Parental rights and prerogatives have long been recognized in American courts. Parental rights in making important decisions in the following three areas are recognized in every jurisdiction:
- Religious upbringing
- Medical Care
Religious upbringing is often a sensitive topic within families and can lead to disagreements between parents and other family members. In some cases, a parent may be concerned about religious practices and their potential influence on their child. Imagine a Christian, Jewish or Muslim family having to answer to a principal, coach or athletic director about a decision to change churches, mosques or synagogue?
Makes no sense…
Ongoing medical care child is an essential element of parenting. State and federal laws are in place to ensure that parents provide adequate healthcare coverage for their children. Imagine a family having to seek permission from a principal, coach or athletic director for a broken bone, surgery or cancer treatment?
Makes no sense…
A major component of parenting involves decisions related to education including the location of the child’s schooling and education related expenses. Details related to a child’s extracurricular activities are also an important aspect of parenting. Imagine a family having to seek permission from a principal, coach or athletic director at his old school to transfer to another school and play football, basketball, softball or tennis.
Also, makes no fuckin sense… But…
That is exactly how the system is currently structured.
It’s as if your ex-girlfriend had veto power over who you could and could not date after you broke up. Or, your old boss could determine where you could work after you were no longer employed by the company.
Principals, coaches and athletic directors are BLOCKING kids from participating in varsity athletic with increasing frequency. In many of these cases, sports is one of the main factors keeping the kids engaged with educational institutions. This is especially the case for many young Black male student-athletes.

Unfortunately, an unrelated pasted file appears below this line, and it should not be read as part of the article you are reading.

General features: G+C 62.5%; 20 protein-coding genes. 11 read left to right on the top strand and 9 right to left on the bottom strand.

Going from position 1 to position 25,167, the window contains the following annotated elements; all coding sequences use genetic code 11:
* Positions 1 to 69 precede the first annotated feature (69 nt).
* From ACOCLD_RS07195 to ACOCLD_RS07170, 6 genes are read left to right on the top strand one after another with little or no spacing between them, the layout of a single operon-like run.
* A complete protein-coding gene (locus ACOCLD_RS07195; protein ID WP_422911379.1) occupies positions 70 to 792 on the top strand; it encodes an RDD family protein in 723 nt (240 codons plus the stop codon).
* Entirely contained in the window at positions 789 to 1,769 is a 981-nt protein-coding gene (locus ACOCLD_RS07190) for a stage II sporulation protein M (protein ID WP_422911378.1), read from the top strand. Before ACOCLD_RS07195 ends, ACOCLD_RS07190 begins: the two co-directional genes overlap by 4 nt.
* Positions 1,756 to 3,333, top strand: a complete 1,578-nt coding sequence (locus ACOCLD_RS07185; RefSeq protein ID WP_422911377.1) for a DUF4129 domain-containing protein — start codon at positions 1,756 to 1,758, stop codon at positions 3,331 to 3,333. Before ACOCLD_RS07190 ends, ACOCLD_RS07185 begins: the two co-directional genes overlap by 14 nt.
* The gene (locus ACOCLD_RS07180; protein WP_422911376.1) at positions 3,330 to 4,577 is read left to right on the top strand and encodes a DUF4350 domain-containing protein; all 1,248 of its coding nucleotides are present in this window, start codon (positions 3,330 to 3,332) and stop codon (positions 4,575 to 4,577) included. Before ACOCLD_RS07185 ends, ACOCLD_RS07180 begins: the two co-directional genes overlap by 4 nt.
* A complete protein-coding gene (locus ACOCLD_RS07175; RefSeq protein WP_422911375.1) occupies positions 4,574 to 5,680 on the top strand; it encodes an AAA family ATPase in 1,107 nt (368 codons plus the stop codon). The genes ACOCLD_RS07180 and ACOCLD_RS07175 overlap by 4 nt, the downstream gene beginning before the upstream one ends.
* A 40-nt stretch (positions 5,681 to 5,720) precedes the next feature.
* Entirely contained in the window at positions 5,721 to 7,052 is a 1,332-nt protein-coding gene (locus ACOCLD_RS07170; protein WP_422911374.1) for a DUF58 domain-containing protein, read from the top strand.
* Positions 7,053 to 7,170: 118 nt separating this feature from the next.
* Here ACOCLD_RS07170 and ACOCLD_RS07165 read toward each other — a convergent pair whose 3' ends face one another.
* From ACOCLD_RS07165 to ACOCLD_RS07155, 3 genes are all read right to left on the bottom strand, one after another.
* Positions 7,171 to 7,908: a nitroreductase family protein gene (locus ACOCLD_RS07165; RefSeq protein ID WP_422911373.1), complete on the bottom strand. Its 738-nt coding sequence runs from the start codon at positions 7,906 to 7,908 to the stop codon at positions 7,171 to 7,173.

The struggle in the Black community is real. Recent studies indicate that 45% of Black students attended high-poverty schools, compared with 8% of white students. More than 64% of Black students have parents whose education level is less than high school. About 45% live in mother-only households. Another 35% live in father-only households.
It’s no secret that Black males between the ages of 12-25 are fueling incredible levels of violent criminal activity seen in American cities. Why would any “educator” purposely place barriers between young people and opportunities to participate in scholastic sports?
Wouldn’t you rather watch a young man run the 100 meter hurdles than witness him unloading 40-60 high caliber shells into other young men?
Wouldn’t you rather watch a young man dunk on somebody than witness him dragging someone’s grandmother out of her car at gunpoint?
I attended one PIAA eligibility hearing where after being denied an opportunity to play his senior year, a young man jumped on the table and attempted assault the coaches and athletic director that BLOCKED him from playing. I had to sit with the young man and attempt to calm him down… The anger and frustration was boiling over… Understandable, to say the least.